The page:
The recent kidnapping of contractors working on the Camisea natural gas project in central Peru underlines outstanding challenges for the Lima government in guaranteeing security for companies investing in the country's considerable resource wealth, according to James Lockhart-Smith, chief Latin American analyst at global risk analysis group Maplecroft.
"The incident is a troubling indicator of the security challenges now facing the Humala government. The fact that oil workers have been kidnapped is of particular concern given the importance of ongoing high levels of investment in the extractive sector to [President Ollanta] Humala's program of government and in particular his social spending plans," Lockhart-Smith told BNamericas.
Members of the Shining Path guerilla group have been blamed for the kidnapping of 30 workers from Argentine-Italian company Techint under contract with the Camisea consortium in the town of Kepashiato in Cuzco region on Monday.
While most of the workers have subsequently been released, press reports suggest that at least seven of the hostages remain in captivity.
Humala has sought to encourage increased hydrocarbons and mining investments in the country since taking office last July. New policies affecting activities in the resources sector, such as the indigenous consultation law, have been generally welcomed by the private sector and international interest in doing business in the country continues to grow.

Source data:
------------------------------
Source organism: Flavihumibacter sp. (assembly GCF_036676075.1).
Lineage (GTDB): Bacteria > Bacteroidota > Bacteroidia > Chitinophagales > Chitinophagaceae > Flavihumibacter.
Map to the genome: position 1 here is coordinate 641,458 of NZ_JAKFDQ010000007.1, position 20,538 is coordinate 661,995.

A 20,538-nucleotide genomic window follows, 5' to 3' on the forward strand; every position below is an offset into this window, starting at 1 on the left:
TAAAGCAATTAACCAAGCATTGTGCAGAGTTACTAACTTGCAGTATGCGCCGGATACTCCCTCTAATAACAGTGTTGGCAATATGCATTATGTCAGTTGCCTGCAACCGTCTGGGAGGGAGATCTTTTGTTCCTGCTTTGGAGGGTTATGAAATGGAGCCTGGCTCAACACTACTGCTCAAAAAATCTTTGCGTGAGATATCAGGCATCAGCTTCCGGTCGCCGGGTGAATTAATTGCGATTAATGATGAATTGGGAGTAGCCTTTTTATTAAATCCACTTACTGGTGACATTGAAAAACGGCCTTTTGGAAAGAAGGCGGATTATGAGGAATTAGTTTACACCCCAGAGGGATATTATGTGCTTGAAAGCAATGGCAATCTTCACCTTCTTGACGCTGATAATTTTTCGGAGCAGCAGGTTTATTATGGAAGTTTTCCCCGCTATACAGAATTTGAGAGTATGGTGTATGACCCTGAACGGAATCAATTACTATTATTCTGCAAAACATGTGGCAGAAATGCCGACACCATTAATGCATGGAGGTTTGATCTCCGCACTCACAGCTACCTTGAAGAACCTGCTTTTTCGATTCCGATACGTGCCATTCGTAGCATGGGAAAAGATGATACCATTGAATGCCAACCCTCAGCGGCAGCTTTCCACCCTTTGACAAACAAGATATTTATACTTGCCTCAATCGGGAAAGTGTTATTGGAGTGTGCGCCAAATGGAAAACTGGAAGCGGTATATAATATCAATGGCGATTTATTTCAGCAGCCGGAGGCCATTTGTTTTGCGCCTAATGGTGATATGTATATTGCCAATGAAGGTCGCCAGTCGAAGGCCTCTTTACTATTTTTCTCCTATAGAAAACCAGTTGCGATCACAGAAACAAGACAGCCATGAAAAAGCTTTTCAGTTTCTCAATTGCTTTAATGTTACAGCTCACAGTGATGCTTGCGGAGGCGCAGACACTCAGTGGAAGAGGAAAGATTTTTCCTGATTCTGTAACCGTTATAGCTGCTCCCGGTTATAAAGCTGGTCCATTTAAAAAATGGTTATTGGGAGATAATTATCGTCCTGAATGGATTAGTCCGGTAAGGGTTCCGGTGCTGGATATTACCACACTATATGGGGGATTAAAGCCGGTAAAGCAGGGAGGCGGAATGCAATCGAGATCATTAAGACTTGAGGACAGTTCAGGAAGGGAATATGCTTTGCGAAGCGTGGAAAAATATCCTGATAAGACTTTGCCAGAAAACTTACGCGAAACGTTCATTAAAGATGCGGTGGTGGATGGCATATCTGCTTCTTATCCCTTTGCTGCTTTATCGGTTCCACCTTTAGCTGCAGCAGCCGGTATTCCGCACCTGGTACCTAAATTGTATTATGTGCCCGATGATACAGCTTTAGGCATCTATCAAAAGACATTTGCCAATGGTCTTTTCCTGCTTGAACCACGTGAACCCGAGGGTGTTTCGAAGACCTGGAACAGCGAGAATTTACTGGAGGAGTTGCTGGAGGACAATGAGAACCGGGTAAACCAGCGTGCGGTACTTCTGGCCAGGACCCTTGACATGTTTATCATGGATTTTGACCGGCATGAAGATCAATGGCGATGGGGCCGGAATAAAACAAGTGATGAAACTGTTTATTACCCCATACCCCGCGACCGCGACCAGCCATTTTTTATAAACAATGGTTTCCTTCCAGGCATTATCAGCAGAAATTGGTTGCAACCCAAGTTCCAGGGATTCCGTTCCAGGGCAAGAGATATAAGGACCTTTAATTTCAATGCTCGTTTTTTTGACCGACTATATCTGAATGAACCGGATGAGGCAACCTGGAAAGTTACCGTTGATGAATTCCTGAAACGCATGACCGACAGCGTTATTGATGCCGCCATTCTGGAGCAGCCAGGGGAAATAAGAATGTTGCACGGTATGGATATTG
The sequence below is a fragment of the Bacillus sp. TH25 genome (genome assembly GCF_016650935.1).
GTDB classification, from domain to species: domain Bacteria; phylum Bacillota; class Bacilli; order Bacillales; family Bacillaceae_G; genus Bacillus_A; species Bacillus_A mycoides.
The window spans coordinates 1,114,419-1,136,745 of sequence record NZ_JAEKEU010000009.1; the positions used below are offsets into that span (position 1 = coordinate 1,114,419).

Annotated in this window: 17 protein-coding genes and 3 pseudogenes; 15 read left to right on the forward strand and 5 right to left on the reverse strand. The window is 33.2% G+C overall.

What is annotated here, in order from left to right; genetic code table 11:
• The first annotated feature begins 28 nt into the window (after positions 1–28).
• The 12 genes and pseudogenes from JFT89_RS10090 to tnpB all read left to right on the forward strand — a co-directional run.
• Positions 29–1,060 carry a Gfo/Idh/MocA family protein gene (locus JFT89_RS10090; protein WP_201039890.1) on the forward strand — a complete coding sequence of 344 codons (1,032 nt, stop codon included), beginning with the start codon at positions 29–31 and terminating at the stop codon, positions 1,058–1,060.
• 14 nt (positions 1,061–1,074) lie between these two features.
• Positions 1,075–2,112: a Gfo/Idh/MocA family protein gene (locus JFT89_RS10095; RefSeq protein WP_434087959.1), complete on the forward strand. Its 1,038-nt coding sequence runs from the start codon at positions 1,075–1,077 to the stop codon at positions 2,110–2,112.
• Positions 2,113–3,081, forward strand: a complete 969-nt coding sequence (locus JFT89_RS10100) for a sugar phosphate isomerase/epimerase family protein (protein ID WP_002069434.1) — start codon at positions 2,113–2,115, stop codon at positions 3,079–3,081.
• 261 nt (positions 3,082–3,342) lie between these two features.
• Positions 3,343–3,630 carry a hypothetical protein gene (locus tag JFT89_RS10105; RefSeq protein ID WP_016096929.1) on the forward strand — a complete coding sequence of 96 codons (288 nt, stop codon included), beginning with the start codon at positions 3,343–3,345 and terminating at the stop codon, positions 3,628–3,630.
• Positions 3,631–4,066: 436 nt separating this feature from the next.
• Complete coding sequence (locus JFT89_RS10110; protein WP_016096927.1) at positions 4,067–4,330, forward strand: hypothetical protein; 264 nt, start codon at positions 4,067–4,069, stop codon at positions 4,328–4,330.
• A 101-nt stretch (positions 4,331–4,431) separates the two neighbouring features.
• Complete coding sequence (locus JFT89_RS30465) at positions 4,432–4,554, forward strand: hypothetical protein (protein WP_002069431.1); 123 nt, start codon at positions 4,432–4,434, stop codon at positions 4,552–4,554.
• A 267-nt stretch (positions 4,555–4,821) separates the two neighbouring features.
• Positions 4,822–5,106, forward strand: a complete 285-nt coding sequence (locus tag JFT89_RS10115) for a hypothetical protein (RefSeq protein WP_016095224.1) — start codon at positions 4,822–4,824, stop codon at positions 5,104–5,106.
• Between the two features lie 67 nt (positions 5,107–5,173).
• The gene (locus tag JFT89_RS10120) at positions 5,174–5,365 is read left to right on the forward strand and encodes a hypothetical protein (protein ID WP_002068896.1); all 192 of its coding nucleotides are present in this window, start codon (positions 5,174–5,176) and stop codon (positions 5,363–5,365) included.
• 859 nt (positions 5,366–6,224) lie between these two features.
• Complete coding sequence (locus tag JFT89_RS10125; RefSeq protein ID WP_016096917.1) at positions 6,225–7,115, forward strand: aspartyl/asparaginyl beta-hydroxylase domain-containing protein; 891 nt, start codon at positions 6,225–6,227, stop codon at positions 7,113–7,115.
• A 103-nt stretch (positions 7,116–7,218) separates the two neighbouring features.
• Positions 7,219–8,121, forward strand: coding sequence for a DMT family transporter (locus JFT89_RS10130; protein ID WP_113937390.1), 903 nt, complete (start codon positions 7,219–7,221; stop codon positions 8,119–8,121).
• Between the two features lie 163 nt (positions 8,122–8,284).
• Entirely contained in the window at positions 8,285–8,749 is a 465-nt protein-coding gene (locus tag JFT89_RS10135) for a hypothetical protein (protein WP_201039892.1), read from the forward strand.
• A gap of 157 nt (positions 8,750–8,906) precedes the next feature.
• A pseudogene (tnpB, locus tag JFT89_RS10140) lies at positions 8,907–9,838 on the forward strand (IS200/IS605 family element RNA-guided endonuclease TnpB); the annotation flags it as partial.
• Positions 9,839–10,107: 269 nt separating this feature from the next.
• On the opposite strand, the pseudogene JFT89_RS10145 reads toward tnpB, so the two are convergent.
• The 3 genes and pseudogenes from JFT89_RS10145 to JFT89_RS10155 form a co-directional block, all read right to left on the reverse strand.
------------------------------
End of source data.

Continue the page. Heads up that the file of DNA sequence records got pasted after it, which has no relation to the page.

Some industry watchers have expressed fears that the kidnapping may affect interest in the hydrocarbons sector in particular, with much of the country's oil reserves lying in remote, undeveloped regions.
Lockhart-Smith, however, cautions against overreaction, pointing out that the recent kidnapping remains an isolated incident within the recent history of Peru's oil industry.
"The incident should be seen in perspective. The activity of the Shining Path is confined to specific areas of the country - one of these being close to the site of the kidnapping. The Shining Path lacks the capability to carry out multiple operations of this kind. Overall security risks in Peru for extractive investors are lower than in other countries," the analyst said.
The Shining Path movement has been active in Peru since the early 1980's. At one point the movement controlled much of the country, threatening to usurp the power of the democratic government in Lima.
However, in recent years the movement has been confined to only small areas of concentrated activity. Membership has fallen dramatically while the group's operations have been severely harmed by the capture of several high profile leaders.